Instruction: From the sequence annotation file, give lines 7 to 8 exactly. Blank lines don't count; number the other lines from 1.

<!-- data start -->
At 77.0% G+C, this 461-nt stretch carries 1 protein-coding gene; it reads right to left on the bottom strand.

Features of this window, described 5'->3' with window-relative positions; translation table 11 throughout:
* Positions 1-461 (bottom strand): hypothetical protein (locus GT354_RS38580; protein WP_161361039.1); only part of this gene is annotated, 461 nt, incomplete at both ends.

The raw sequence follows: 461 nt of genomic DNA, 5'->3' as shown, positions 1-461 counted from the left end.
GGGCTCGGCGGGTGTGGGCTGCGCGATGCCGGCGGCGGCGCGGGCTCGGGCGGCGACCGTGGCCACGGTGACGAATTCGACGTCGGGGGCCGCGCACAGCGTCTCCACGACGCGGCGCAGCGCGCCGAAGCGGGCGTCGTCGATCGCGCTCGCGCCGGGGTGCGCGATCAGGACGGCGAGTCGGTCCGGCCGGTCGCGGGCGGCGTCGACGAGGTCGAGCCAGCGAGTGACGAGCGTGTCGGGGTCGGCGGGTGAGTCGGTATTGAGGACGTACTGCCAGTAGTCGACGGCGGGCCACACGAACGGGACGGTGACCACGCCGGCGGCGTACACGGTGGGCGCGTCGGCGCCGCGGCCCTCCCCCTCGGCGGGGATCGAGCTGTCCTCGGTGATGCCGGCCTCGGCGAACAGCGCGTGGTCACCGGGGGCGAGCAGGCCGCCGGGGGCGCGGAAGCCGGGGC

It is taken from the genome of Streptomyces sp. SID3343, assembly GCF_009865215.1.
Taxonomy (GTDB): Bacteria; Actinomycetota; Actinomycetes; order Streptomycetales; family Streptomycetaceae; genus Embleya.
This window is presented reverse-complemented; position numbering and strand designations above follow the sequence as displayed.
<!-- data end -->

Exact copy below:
Taxonomy (GTDB): Bacteria; Actinomycetota; Actinomycetes; order Streptomycetales; family Streptomycetaceae; genus Embleya.
This window is presented reverse-complemented; position numbering and strand designations above follow the sequence as displayed.